Real Boxing 2 Review (Switch eShop)

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Boxing games live or die by their gameplay. You can make the visuals look as beautiful as possible, down to the rippling biceps and beads of sweat, but if the punches don’t land right, then the whole experience will suffer as a result. Unfortunately, Real Boxing 2 comes up short with both its visuals and its gameplay, delivering a mobile port that perhaps should have stayed on mobile.

The gameplay borrows a few cues from EA’s dormant Fight Night series, mapping the majority of your boxing moves to the right analogue stick. Move it left or right to swing a hook, up for an uppercut, and down for a body blow. Oddly, standard jabs are mapped to ‘ZR’; this isn’t an issue in itself, but when you’re focused so much on using the analogue stick, it’s easy to forget about throwing any jabs.

You’ll also have special moves that unlock after you’ve taken a set amount of damage, along with focus moves. The latter is essentially a more powerful punch that renders your opponent dazed, allowing you to unleash a torrent of combos to chip away at their health. Since Real Boxing 2 was originally a mobile game, there’s no option to manoeuvre your boxer around the ring; all you’ll need to focus on is throwing punches, dodging, and blocking.

The main bulk of the game is within the career mode. Here, you’ll create your boxer before competing in various fights across North America, South America, Europe, Asia, and Australia. Each location is split into three different options, which generally consist of ‘story fights’, ‘boss fights’, ‘tutorials’, and more. You’re provided with a rating of up to three stars for each fight depending on your prowess (pretty standard stuff for a mobile game).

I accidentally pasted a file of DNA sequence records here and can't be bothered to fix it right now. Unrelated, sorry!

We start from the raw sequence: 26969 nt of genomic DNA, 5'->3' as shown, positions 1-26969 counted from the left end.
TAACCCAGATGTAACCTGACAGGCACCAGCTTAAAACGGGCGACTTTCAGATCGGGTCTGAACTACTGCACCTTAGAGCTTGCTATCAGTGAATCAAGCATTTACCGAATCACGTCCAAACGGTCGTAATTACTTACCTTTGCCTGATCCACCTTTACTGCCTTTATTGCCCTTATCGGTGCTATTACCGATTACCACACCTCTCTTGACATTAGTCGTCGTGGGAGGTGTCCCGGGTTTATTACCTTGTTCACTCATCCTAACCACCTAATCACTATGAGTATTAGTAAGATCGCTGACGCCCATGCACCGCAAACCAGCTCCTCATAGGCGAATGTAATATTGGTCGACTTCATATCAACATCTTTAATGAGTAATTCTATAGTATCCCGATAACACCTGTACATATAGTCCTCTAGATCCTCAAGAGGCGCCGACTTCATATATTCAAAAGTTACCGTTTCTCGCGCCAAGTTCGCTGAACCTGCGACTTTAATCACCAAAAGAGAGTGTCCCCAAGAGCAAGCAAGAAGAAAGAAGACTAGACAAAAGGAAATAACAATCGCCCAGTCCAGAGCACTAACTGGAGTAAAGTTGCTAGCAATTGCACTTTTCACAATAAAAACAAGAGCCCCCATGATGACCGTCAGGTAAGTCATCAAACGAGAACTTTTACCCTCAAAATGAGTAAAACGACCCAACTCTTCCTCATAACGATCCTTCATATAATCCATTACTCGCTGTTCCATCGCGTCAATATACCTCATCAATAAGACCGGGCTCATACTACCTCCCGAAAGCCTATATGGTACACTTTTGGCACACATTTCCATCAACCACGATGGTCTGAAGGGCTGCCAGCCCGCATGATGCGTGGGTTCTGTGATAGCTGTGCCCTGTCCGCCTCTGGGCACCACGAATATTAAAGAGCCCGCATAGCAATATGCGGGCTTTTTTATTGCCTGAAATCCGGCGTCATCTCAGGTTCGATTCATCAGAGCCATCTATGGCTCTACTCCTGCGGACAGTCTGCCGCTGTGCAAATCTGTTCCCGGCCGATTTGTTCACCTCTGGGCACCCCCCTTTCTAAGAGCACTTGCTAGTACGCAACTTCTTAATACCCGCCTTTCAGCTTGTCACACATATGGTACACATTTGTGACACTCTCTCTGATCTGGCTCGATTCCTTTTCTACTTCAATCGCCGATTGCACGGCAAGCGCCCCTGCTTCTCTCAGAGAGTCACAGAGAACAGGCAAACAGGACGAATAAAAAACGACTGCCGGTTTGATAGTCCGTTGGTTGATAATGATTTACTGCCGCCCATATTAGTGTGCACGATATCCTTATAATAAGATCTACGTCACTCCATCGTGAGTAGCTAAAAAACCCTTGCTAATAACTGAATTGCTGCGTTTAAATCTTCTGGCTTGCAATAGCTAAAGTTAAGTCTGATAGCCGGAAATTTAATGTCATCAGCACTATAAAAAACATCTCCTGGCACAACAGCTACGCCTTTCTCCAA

Within career mode, you can also boost your boxer’s stats with training modes like the classic jump rope and punching bag. In addition, you can also activate cards at the start of each round within a fight, giving you small boosts to your attack power and stamina. These cost coins each time you use them, but they can often turn the tide of a fight if you’re struggling.

Currency is a big part of the experience, with both coins and diamonds used to purchase cards, new fighters, apparel, and more. Given that this is a port of a mobile game, there’s thankfully no actual requirement to spend real money, but there’s definitely way too much focus on transactional progression in comparison to actual skill.

Local multiplayer is also an option within the game’s ‘Versus’ mode, giving you immediate access to the admittedly brilliant special characters, including the timely Bad Santa (no Billy Bob Thornton, though). Unfortunately, however, there’s no option to simply compete directly with the CPU, so if you’re after a straight-up, single-player experience, you’re pretty much stuck with the career mode.

Ultimately, Real Boxing 2’s gameplay falls way too short of the standard expected on a console like the Switch. Without the option to use the touch screen, attacking with the analogue stick feels clunky, with no weight behind the attacks. It makes the fights feel boring and a bit of a chore to get through. In addition, while the visuals look perfectly fine on smaller screens, pop your Switch into docked mode and it really highlights how janky some of the models and animations look.





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